Bob Wills & His Texas Playboys - Trouble In Mind (1936) - Video
PUBLISHED:  Jul 04, 2010
Bob Wills was the driving force behind Western Swing, a form of Country & Western that fuses Jazz, Hillbilly, Blues, Big Band Swing, and many more rhythm forms together creating a truly Unique, Diverse and Unforgettable sound. Wills' shrewd mix of horns, fiddles and steel guitar made for a swinging sound that grabbed the public's ear during the mid 1930s and 1940s.
Bob Wills was born into a family of fiddlers on March 6, 1905. His father, John Wills regularly won Texas fiddling competitions. Bob learned how to play fiddle and mandolin from his father. As a young man, Wills performed at house dances, medicine shows and in 1929 made his debut on the radio. With commercial sponsorship, Wills' bands performed on radio in the early 1930s as "Aladdin's Laddies" (for the Aladdin Lamp Co.) and "The Light Crust Doughboys" (for Light Crust Flour). Following a salary dispute, Wills renamed his band the Texas Playboys and relocated to Tulsa, Oklahoma, where he had a live radio show. This exposure led to a contract with the American Recording Corporation - later absorbed into Columbia Records.
In September 1935, Bob Wills and His Texas Playboys recorded their first songs in a makeshift recording studio in an old Dallas Warehouse. From that point on, The Texas Playboys became an overnight sensation and recorded prolifically and made such classics as "Steel Guitar Rag", "Maiden's Prayer", "Take Me Back to Tulsa" and Wills' signature song, "San Antonio Rose". Their biggest hit, was "New Spanish Two Step", which topped the country charts for 16 weeks in 1946. The Texas Playboys always had fine singers like Tommy Duncan and Leon McAuliffe, and Wills punctuated the tunes with jive talking, falsetto asides and cries of "Ah-ha!" He'd call out soloists by name and instrument, good-naturedly goading them on to rollicking solo performances.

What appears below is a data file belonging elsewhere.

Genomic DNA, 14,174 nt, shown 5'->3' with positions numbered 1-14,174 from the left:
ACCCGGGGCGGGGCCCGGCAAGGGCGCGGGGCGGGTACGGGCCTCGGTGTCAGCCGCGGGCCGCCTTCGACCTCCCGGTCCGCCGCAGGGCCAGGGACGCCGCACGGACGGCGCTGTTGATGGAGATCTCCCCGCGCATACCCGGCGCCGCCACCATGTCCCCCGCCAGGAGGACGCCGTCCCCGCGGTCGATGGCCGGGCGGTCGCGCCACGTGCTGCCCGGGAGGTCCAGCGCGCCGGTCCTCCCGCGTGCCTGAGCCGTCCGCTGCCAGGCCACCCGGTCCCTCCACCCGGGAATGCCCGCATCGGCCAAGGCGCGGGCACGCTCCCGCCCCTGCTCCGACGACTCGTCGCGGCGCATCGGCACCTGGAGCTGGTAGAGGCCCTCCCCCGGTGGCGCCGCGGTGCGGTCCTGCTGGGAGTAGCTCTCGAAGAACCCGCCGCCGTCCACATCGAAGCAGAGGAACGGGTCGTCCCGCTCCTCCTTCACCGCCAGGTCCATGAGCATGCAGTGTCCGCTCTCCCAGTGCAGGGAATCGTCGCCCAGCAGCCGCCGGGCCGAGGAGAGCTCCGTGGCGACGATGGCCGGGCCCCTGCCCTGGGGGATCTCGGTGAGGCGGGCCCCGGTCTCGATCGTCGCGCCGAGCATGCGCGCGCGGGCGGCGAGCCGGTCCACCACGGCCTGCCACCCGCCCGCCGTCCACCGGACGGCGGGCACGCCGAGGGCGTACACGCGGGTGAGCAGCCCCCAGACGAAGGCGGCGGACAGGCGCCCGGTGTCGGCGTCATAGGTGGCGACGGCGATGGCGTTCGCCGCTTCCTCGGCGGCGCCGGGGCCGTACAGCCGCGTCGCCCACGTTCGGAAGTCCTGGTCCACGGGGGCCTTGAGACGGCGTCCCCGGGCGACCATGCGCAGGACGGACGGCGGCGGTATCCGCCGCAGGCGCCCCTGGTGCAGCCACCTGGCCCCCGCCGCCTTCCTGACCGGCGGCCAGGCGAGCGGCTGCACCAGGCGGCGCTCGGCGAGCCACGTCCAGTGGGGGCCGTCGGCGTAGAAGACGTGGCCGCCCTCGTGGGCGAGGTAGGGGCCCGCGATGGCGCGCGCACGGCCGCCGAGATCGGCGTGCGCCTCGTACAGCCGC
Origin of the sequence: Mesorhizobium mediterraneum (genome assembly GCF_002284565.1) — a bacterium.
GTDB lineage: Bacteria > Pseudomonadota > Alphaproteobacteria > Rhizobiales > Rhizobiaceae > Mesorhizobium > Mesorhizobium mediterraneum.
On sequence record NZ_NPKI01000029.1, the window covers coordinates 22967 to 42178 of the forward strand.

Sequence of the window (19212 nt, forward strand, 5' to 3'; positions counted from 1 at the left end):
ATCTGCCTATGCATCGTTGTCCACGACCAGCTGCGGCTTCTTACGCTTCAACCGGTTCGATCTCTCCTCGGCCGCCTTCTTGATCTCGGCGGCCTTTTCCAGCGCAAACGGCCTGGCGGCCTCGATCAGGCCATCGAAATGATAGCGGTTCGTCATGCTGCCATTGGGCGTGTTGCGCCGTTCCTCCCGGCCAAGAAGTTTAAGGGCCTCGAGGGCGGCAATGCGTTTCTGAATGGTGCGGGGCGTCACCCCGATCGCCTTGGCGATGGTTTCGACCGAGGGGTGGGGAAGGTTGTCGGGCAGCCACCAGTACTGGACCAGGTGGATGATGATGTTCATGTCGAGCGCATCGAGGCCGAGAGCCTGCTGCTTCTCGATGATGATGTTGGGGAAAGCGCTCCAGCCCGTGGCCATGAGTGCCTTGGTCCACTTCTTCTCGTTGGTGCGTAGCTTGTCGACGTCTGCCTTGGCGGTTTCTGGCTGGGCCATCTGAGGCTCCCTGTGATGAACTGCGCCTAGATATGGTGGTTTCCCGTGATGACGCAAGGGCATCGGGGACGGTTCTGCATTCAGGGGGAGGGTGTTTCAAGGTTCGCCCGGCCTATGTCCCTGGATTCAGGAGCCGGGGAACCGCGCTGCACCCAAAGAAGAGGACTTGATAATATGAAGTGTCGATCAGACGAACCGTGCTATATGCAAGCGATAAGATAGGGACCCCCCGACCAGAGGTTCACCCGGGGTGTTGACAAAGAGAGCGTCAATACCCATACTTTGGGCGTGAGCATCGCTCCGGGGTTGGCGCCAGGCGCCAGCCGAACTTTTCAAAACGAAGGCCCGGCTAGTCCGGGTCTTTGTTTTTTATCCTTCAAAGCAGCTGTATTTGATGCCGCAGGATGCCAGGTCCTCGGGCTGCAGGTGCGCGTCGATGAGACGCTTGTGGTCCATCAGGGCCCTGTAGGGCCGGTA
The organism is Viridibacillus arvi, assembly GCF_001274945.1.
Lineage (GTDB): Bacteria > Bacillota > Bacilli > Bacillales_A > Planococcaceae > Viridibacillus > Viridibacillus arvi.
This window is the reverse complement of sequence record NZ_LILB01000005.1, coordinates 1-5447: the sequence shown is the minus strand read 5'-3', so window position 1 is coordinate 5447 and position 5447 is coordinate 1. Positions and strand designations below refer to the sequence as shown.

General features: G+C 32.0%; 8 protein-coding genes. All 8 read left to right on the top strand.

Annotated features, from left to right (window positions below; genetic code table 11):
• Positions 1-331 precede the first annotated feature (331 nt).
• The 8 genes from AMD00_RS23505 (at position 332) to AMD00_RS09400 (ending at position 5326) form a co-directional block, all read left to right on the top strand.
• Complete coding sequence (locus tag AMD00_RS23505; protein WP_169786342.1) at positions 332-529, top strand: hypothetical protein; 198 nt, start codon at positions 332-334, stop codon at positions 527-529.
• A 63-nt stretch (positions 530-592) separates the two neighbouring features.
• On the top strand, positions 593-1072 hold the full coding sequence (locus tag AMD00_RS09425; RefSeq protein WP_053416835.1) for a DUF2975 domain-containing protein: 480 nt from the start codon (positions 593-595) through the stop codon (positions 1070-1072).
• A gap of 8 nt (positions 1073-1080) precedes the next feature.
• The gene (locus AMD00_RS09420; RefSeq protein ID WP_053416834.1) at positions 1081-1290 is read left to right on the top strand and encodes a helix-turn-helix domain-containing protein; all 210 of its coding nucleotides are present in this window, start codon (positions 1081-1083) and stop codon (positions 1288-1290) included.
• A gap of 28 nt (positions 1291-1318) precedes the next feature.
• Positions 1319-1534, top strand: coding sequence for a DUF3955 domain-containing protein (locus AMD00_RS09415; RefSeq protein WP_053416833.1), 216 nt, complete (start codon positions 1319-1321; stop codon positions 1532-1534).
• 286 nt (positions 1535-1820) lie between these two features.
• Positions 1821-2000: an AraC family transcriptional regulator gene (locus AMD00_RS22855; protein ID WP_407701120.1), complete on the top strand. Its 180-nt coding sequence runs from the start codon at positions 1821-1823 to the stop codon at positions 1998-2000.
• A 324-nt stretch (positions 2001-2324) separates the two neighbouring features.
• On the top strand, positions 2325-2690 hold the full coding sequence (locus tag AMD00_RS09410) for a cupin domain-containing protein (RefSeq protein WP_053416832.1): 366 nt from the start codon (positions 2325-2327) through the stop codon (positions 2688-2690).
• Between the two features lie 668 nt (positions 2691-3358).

In terms of personnel, The Texas Playboys expanded and contracted over the years, according to Wills' desires and the whims of the market. At one point the Texas Playboys were 22 pieces strong, although the band more typically numbered between 9 and 18 members. There were personnel changes and musical shifts as Wills struggled to adapt to the changing face of America in the postwar era. Nonetheless, there was always a solid core of loyal regulars in The Texas Playboys. After leaving Columbia in 1947, Wills continued to record prolifically for such labels as MGM, Decca, Longhorn and Kapp. The group also toured the country and often performed at a Wills-owned dancehall in Sacramento, California.
In 1968, Wills was inducted into the Country Music Hall of Fame. A year later, he suffered a debilitating stroke. There were reunions and recording sessions with many of the old Texas Playboys in 1971 and 1973. Wills' final stroke came in his sleep following the first day of a recording session in December 1973 that resulted in the double album "For the Last Time". Confined to a wheelchair, he'd reprised his role as bandleader that day with a group of musicians that included former Texas Playboys. He never regained consciousness and died 18 months later on May 13, 1975.
Wills has been revered by such country-music legends as Waylon Jennings, Willie Nelson, George Straight, and Merle Haggard who made a 1976 remake of Bob's 1941 hit "Cherokee Maiden". The contemporary Western Swing group, Asleep at the Wheel has also cut a pair of tribute albums that have kept Wills' name before the public. Every year, Bob Wills Day is celebrated on the last Saturday in April in Turkey, Texas.
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